Reaching across the Ocean

Pacific Presences Visiting Research Fellow Anna-Karina Hermkens writes about her work on barkcloth for the project in relation to the recent Festival of Pacific Arts, held in Guam (22 May-3 June), and an extraordinary exhibition of reinterpreted Tongan barkcloth at the National Gallery of Victoria, Australia (10 June-11 September 2016).  My research project for the Pacific Presences Project aims to describe and compare barkcloth (tapa) collected in ‘Melanesia’ and ‘Polynesia’ in the collection of the Museum of Archaeology and Anthropology, detail and analyse its particular colonial representations, and relate these to current performances and discussions in Oceania about making barkcloth cultural heritage.

As part of this project, I was fortunate to be able to attend the Festival of Pacific Arts, held in Guam (Mariana Islands). The Festival of Pacific Arts, also called FESTPAC, is a travelling festival hosted every four years by a different country in the Pacific. The Festival was envisaged by the Conference of the South Pacific Commission (now the Secretariat of the Pacific Community, SPC) in an attempt to combat the erosion of traditional customary practices. Since 1972, delegations from 27 Pacific Island Nations and Territories have come together to share and exchange their cultures at each Pacific Arts Festival. The Festival “is recognized as a major regional cultural event, and is the largest gathering in which Pacific peoples unite to enhance their respect and appreciation of one another”.[i]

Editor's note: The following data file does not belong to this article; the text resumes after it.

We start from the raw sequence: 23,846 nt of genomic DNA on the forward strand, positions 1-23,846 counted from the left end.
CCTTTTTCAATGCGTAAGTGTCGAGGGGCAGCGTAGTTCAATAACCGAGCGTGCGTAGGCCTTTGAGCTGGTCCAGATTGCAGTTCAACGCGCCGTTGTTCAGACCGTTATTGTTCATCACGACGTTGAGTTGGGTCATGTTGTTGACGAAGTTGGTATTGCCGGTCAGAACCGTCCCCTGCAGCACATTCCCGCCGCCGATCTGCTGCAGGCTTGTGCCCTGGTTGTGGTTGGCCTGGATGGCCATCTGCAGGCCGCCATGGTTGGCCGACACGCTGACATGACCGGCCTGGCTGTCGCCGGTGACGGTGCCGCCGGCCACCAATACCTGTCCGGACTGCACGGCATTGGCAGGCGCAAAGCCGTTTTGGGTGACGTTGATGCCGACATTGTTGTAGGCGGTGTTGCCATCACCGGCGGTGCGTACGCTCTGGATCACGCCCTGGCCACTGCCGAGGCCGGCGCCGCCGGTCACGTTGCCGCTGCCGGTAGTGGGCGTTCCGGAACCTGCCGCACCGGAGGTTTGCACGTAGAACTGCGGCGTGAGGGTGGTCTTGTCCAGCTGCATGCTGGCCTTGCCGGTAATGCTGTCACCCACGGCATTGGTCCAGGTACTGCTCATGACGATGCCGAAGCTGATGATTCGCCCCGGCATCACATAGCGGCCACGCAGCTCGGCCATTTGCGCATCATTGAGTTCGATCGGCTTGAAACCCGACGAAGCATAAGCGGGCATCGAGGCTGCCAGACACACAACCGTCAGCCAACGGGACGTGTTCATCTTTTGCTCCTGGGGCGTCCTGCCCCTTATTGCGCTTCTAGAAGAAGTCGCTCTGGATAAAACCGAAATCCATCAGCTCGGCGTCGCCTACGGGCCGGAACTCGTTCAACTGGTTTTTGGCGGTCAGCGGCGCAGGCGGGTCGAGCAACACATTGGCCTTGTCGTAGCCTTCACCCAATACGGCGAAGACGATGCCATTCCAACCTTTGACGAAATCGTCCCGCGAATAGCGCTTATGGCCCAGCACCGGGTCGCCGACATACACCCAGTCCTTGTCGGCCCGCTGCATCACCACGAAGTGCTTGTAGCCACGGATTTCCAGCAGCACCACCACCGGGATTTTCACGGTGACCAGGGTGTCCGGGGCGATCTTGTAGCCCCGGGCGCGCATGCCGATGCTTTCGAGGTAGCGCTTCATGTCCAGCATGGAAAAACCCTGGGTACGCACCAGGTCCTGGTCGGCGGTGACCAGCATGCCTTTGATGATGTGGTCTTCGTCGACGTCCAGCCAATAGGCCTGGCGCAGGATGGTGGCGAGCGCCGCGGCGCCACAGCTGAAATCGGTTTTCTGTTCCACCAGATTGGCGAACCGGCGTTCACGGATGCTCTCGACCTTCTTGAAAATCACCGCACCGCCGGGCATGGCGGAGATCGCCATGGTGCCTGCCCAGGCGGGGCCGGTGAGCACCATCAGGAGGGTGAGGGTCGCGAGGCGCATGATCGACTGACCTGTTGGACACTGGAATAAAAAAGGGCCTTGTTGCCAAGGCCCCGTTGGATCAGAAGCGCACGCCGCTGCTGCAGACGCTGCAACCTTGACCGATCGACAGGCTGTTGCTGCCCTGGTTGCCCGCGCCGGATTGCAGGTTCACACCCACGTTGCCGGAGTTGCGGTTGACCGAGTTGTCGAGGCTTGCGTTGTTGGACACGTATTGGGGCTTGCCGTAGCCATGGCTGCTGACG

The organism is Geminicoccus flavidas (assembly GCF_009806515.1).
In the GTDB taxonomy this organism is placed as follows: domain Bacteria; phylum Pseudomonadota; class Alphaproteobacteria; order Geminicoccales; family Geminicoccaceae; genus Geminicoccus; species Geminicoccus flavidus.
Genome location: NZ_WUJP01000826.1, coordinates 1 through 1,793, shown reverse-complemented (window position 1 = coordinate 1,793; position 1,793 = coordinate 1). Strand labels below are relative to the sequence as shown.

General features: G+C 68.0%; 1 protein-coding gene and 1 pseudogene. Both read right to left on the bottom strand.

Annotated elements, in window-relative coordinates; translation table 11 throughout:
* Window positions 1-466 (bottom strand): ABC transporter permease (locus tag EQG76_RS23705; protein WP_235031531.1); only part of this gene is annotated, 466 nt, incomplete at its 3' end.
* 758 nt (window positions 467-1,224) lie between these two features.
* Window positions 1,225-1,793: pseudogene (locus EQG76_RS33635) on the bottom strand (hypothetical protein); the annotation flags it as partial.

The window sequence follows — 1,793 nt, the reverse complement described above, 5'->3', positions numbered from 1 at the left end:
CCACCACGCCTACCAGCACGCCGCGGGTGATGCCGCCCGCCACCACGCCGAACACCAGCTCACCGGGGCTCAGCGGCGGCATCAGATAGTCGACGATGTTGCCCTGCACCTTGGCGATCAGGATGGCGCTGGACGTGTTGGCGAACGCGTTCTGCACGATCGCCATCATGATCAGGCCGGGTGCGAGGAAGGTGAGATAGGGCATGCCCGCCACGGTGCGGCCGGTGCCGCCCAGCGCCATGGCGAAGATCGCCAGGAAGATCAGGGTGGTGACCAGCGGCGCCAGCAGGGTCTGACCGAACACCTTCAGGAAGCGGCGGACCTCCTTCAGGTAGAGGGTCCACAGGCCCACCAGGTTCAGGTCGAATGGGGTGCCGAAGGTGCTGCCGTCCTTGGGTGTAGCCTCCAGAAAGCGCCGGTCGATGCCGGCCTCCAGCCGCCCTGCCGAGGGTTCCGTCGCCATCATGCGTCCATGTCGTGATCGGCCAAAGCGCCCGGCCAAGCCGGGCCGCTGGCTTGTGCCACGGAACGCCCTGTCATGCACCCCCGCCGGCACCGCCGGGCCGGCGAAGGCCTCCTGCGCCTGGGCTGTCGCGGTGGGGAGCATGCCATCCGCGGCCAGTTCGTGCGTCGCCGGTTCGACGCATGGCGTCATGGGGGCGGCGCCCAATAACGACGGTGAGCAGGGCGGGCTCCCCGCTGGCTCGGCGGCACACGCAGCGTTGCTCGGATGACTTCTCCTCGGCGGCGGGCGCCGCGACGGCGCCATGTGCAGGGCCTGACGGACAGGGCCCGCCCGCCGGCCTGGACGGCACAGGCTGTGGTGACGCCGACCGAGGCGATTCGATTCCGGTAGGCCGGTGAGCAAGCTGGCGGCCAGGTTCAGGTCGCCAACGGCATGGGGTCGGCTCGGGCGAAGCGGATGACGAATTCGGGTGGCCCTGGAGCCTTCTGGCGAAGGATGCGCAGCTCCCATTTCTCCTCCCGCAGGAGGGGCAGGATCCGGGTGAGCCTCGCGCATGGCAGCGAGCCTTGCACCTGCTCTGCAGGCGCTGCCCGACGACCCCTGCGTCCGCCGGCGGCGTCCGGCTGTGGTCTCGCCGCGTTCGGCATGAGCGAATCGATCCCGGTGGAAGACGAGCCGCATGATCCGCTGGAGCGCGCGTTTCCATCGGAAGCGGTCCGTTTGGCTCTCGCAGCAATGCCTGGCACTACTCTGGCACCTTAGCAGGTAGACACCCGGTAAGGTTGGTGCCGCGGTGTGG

In Guam, which was the 12th country to host the festival, around 2,500 performers, artists and cultural practitioners showed their skills in canoe-faring, performed dances, music and poems, showcased their films and artworks, and sold and demonstrated ‘traditional’ arts and crafts, including barkcloth.

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The Tongan delegation performing at FESTPAC, wearing layers of ngatu (barkcloth).

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The pavilion of the Tongan delegation at FESTPAC with fine mats and ngatu.